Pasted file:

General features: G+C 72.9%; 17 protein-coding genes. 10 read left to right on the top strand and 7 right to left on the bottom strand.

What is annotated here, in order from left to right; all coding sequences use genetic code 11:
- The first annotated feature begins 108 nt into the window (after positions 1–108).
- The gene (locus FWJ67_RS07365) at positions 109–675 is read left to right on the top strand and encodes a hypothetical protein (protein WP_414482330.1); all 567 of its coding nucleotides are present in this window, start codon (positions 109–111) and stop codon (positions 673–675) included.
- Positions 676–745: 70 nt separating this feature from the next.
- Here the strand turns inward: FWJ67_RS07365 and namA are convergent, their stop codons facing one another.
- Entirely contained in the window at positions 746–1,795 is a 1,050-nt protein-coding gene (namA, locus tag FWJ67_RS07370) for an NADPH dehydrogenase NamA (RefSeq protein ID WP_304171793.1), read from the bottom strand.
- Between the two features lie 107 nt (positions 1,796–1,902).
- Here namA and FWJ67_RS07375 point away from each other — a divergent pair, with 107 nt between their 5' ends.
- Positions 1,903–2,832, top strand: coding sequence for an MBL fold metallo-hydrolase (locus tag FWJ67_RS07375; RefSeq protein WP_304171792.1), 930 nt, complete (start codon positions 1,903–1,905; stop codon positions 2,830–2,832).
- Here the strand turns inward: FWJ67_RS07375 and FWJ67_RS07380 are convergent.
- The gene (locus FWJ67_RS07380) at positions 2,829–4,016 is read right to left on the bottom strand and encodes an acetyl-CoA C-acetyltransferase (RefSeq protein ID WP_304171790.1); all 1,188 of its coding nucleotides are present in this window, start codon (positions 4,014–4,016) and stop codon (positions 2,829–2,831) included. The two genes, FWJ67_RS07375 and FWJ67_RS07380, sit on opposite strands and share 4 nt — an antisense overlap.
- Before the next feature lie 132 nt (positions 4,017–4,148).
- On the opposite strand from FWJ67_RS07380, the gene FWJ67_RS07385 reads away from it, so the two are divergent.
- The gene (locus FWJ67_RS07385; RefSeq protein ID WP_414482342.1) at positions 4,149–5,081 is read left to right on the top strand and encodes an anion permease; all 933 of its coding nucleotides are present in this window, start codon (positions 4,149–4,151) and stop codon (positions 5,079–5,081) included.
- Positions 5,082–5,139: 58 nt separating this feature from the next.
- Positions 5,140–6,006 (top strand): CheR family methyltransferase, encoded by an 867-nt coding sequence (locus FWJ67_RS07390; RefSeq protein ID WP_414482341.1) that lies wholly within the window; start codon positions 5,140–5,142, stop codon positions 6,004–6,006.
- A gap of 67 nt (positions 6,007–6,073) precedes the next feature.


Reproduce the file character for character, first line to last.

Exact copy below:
General features: G+C 72.9%; 17 protein-coding genes. 10 read left to right on the top strand and 7 right to left on the bottom strand.

What is annotated here, in order from left to right; all coding sequences use genetic code 11:
- The first annotated feature begins 108 nt into the window (after positions 1–108).
- The gene (locus FWJ67_RS07365) at positions 109–675 is read left to right on the top strand and encodes a hypothetical protein (protein WP_414482330.1); all 567 of its coding nucleotides are present in this window, start codon (positions 109–111) and stop codon (positions 673–675) included.
- Positions 676–745: 70 nt separating this feature from the next.
- Here the strand turns inward: FWJ67_RS07365 and namA are convergent, their stop codons facing one another.
- Entirely contained in the window at positions 746–1,795 is a 1,050-nt protein-coding gene (namA, locus tag FWJ67_RS07370) for an NADPH dehydrogenase NamA (RefSeq protein ID WP_304171793.1), read from the bottom strand.
- Between the two features lie 107 nt (positions 1,796–1,902).
- Here namA and FWJ67_RS07375 point away from each other — a divergent pair, with 107 nt between their 5' ends.
- Positions 1,903–2,832, top strand: coding sequence for an MBL fold metallo-hydrolase (locus tag FWJ67_RS07375; RefSeq protein WP_304171792.1), 930 nt, complete (start codon positions 1,903–1,905; stop codon positions 2,830–2,832).
- Here the strand turns inward: FWJ67_RS07375 and FWJ67_RS07380 are convergent.
- The gene (locus FWJ67_RS07380) at positions 2,829–4,016 is read right to left on the bottom strand and encodes an acetyl-CoA C-acetyltransferase (RefSeq protein ID WP_304171790.1); all 1,188 of its coding nucleotides are present in this window, start codon (positions 4,014–4,016) and stop codon (positions 2,829–2,831) included. The two genes, FWJ67_RS07375 and FWJ67_RS07380, sit on opposite strands and share 4 nt — an antisense overlap.
- Before the next feature lie 132 nt (positions 4,017–4,148).
- On the opposite strand from FWJ67_RS07380, the gene FWJ67_RS07385 reads away from it, so the two are divergent.
- The gene (locus FWJ67_RS07385; RefSeq protein ID WP_414482342.1) at positions 4,149–5,081 is read left to right on the top strand and encodes an anion permease; all 933 of its coding nucleotides are present in this window, start codon (positions 4,149–4,151) and stop codon (positions 5,079–5,081) included.
- Positions 5,082–5,139: 58 nt separating this feature from the next.
- Positions 5,140–6,006 (top strand): CheR family methyltransferase, encoded by an 867-nt coding sequence (locus FWJ67_RS07390; RefSeq protein ID WP_414482341.1) that lies wholly within the window; start codon positions 5,140–5,142, stop codon positions 6,004–6,006.
- A gap of 67 nt (positions 6,007–6,073) precedes the next feature.